The 2011 SOAR/RICADV Legislative Agenda
The Rhode Island General Assembly is in session for 2011, and several bills have been introduced that are aimed at protecting the lives of Rhode Island victims of domestic violence and their children.
Our first priority is the Domestic Violence Child Safety Bill (H.5521-Coderre/S.335-Goodwin), which establishes a protocol for the Family Court in custody and visitation cases involving domestic violence. In our 2010 report “Safety for Children,” we found that survivors continue to experience emotional, verbal, and sexual abuse while in this system and that this abuse often extends to the children. This legislation will help to protect victims and their children throughout this process.
In addition there are three other bills that we are supporting:
The first of these bills (H.5264-Coderre/S.334-Goodwin) allows the crime of cyberstalking to be charged as a domestic violence crime. Prosecuting a crime as a domestic offense affords a victim enhanced protections including an automatic no-contact order issued upon arrest and the assistance of a victim advocate. As newer technologies develop and their use increases, we must ensure that our domestic violence laws protect victims by keeping up with technology.
The second bill (H.5087-DaSilva/S.217-DeVall) would make an assault where the victim is strangled a felony. Strangulation assaults are a sign of increasing violence in a relationship—a domestic violence victim who has been strangled at some point is nine times more likely to be killed—and currently these offenses are charged as misdemeanor simple assaults. This legislation addresses one of the top domestic violence lethality factors and is an important step toward decreasing the number of domestic violence fatalities in Rhode Island, which was at an all time high in 2010, with 13 lives lost.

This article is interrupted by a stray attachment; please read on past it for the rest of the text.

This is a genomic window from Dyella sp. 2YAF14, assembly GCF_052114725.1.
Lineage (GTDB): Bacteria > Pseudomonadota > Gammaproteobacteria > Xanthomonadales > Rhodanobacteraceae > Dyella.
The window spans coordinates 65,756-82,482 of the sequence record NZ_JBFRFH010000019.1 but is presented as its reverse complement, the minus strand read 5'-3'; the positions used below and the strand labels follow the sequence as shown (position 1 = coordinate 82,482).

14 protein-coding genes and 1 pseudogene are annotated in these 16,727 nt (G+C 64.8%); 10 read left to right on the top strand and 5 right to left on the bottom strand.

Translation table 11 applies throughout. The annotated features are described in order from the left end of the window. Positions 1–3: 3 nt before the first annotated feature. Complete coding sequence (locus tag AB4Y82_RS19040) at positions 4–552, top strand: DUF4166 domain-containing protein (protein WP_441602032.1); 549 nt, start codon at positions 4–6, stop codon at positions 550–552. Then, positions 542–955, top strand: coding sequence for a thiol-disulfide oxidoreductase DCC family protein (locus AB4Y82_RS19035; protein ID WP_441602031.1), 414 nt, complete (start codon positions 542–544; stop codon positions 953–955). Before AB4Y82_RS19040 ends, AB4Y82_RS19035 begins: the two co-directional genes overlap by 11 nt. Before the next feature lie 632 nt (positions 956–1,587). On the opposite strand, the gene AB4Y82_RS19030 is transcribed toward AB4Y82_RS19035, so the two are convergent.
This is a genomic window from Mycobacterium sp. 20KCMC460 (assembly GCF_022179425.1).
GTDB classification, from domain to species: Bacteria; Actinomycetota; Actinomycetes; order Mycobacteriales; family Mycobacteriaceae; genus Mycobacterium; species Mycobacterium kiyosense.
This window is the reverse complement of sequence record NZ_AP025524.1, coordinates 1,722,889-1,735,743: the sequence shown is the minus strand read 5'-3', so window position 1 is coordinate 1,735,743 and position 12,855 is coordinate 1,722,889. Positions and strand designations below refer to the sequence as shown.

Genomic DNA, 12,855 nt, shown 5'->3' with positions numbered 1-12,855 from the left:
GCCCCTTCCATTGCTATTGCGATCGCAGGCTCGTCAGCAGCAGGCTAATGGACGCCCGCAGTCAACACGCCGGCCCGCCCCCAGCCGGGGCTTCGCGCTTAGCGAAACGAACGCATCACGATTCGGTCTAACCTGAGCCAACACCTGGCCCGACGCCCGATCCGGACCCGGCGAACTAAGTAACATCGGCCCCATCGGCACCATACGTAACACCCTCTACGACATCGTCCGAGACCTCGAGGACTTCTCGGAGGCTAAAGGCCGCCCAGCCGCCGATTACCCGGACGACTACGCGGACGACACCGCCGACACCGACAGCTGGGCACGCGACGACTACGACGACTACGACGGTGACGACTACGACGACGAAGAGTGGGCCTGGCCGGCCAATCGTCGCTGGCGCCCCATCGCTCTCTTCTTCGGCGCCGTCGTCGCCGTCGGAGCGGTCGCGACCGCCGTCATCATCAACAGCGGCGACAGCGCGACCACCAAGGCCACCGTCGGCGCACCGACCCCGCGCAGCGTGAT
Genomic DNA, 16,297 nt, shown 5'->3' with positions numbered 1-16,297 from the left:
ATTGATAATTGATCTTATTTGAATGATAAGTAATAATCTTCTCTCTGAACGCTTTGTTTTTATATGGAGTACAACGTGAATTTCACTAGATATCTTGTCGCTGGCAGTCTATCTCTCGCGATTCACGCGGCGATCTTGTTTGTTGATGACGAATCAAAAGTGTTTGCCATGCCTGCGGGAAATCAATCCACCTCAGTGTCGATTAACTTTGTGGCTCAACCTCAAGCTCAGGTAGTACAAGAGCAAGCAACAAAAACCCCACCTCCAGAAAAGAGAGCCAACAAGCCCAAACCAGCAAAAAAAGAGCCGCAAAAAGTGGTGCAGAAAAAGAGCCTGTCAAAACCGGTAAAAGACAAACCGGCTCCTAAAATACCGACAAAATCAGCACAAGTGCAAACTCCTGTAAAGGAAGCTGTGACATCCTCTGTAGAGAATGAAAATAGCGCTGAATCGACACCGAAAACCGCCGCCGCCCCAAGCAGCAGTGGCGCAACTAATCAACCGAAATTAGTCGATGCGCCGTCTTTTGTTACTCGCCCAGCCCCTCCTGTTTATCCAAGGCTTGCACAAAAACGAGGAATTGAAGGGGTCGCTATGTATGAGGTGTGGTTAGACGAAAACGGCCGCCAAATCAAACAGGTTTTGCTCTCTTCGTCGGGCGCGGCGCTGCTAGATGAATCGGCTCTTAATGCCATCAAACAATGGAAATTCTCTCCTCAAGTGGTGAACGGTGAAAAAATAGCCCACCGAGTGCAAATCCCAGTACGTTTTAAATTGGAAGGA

The third priority (H.5261-Coderre/S.70-Crowley) calls for enhanced penalties for repeat domestic petty misdemeanor charges. Domestic disorderly conduct, the most prevalent domestic violence petty misdemeanor, was the second most common charge last year with over 2,000 charges, a 13% increase from 2009. This bill aims to capture the domestic violence cycle of abuse, holding abusers accountable for their repeat actions and threatening behavior.
For legislative updates or to find out what you can do to support SOAR/RICADV’s legislative priorities, please contact Carmen Recalde, SOAR Coordinator or Jessica Seitz, Legislative Coordinator, or visit our “Take Action" page.